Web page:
How not to write a press release

Thirdly, though we are trying to do something about it here, most journalists are not experienced enough in scientific topics to be able to place new results in context without outside help. Often they have a small number of preconceived frames into which they will place the story – common ones involve forecasts of possible disasters, conflict within the community (the more personal the better), plucky Galileos fighting the establishment, and of course anything that interacts directly with politics, or political interference with science. This can be helpful if the scientific story fits neatly into one the boxes, but can cause big problems if the story is either more complex or orthogonal to the obvious frames. Scientists are aware of this, but often are not pro-active enough in preventing obvious mis-framing. This implies that even if a press release is 100% scientifically accurate refection of the original paper, the press coverage can still be terrible.

So what went wrong with Stainforth et al paper? The press release is available here. The only science result in the press release refered to the 11ºC outlier but the release itself is not incorrect. However, both the title ‘Bleak first results…’ and the first paragraphs do not provide any context that would correctly lead a (relatively ignorant) journalist to appreciate that there was even a distribution function of climate sensitivities. I’m pretty sure that the point that was trying to be made was that relatively small tweaks to climate models can change the sensitivity a lot, and that you can’t rule out high sensitivities based on model results alone, but that was not clear for people who didn’t already know the context.

Myles Allen, for whom I have the utmost respect, I think made a rather poor argument in the BBC program. He stated that “if journalists embroider the press release without reference to the original paper, [the scientists] are not responsible for that”. I disagree. Looking at the press release, one could have predicted with high confidence that much of the coverage would focus solely on the 11ºC number and that they would assume that this was a new prediction. As scientists, I would argue that we have to take responsibility for how our work is portrayed – and if that means we need to provide better context, then we need to insist that that is included in the release. Myles is on much stronger ground when he argued that the mean model response (~3ºC sensitivity) wasn’t terribly interesting because it is just a reflection of the basic model they started with before any perturbations, which is true. However, without some statement about the relative likelihood of any of the high-end numbers, I find it hard to see how the journalists could have got the message right. Having said that, implications aired in the program that the scientists deliberately misled the journalists or said things that knew would be mis-understood are completely without foundation. (Update: Please see the response of the journalists listed in this comment below to really underline that).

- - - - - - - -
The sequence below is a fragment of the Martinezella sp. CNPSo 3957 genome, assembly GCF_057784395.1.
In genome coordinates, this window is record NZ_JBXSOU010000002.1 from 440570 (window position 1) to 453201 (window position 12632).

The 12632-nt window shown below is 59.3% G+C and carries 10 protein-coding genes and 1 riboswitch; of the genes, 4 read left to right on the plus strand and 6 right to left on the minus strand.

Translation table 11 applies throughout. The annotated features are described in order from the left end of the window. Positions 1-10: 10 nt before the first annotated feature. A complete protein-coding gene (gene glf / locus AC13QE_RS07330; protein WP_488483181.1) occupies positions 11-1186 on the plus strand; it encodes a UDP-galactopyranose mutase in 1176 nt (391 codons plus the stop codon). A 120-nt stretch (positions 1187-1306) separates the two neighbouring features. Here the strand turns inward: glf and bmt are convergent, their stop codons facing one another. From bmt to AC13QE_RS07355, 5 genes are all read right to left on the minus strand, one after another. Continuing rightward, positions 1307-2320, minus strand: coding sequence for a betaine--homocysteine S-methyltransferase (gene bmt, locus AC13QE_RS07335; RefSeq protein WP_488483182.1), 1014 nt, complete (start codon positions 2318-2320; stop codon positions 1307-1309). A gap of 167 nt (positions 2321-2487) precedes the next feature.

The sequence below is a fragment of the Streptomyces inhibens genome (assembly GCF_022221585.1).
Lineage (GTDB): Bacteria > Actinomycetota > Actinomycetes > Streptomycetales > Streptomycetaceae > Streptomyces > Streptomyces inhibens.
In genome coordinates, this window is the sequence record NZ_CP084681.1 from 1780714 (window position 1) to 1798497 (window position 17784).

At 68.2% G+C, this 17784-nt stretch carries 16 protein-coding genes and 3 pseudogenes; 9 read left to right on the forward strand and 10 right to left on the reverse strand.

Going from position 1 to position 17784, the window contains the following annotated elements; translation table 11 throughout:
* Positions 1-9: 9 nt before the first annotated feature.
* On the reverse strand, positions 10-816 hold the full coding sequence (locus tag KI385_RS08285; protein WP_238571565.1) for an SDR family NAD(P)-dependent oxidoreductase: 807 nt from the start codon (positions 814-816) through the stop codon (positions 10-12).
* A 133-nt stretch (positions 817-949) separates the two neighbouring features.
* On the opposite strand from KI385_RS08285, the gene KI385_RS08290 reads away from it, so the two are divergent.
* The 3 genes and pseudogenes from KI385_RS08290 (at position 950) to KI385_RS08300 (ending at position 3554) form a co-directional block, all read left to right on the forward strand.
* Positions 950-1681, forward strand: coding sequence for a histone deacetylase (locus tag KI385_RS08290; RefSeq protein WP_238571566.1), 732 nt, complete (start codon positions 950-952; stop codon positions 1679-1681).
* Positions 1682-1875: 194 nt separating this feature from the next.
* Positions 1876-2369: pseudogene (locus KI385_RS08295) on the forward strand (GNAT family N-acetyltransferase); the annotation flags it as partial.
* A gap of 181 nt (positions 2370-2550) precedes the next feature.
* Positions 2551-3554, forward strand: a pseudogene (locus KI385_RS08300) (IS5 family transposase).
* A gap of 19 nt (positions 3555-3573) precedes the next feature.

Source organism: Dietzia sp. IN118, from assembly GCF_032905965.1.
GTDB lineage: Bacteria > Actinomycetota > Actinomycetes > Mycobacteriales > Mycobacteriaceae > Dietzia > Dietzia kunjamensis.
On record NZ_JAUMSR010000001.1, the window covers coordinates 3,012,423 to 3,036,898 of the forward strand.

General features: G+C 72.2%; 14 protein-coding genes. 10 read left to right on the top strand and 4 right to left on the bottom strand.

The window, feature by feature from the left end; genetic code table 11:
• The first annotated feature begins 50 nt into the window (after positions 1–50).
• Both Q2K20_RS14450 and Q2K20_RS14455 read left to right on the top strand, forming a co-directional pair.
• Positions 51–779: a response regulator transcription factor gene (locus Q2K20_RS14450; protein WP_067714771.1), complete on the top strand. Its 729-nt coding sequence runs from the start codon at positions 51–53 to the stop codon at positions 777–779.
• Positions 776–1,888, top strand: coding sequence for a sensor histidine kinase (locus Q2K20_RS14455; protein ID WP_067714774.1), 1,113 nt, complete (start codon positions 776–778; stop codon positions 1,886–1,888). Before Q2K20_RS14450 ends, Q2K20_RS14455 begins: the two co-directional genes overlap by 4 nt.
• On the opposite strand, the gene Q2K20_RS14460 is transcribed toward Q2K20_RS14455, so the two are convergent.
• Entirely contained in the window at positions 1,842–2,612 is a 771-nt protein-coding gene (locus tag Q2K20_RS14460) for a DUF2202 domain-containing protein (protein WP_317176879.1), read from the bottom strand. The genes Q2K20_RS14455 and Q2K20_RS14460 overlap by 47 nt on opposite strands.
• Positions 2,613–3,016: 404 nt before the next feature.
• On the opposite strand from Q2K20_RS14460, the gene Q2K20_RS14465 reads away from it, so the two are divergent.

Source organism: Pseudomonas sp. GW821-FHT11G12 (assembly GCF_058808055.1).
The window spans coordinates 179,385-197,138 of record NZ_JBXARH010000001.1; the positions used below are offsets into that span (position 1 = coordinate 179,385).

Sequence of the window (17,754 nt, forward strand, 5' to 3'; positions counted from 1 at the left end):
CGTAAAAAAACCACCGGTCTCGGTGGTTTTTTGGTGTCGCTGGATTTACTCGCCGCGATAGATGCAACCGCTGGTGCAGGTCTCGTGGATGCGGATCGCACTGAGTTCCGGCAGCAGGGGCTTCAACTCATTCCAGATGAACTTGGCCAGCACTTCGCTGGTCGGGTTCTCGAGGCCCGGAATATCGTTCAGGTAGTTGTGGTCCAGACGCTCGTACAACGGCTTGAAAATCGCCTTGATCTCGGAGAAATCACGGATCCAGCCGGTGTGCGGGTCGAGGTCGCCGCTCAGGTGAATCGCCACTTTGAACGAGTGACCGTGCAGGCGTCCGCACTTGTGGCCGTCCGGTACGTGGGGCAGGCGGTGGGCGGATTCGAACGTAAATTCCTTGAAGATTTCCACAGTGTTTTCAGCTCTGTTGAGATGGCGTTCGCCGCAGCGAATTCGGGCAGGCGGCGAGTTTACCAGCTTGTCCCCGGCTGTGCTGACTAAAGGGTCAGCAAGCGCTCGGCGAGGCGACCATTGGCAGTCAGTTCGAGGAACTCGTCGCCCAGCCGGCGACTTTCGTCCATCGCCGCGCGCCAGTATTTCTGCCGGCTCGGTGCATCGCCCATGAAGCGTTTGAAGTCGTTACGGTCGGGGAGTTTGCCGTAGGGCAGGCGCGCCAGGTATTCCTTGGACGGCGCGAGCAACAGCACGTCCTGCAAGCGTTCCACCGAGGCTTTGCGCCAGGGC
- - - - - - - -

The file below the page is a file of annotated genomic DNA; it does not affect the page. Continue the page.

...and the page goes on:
What can we learn from this? The first and most fundamental lesson is that scientists should not relinquish control of the press releases. Public relations professionals are talented and useful when it comes to writing releases for media consumption, but the scientists have to be fully involved in the process. If there are obvious frames that the scientists want to avoid, they need to be specific within the press release what their results do not imply as well as what they might. A clear statement in the Stainforth et al release that placed the 11 C result in context of how unlikely it was and specifically stated that it wasn’t a prediction would have gone a long way to allay some of the worst coverage.

For an example of how this can work, the Solanki et al paper on solar sunspot reconstructions had a specific statement that their results did not contradict ideas of strong greenhouse warming in recent decades, neatly heading off simplistic (and erroneous) interpretations of their paper. On the other hand, much of the poor reporting related to the ‘methane from plants’ story could have been avoided if the authors had been more upfront in their release that their work was not related to greenhouse gas changes and had no significant implications for reforestation credits under Kyoto!

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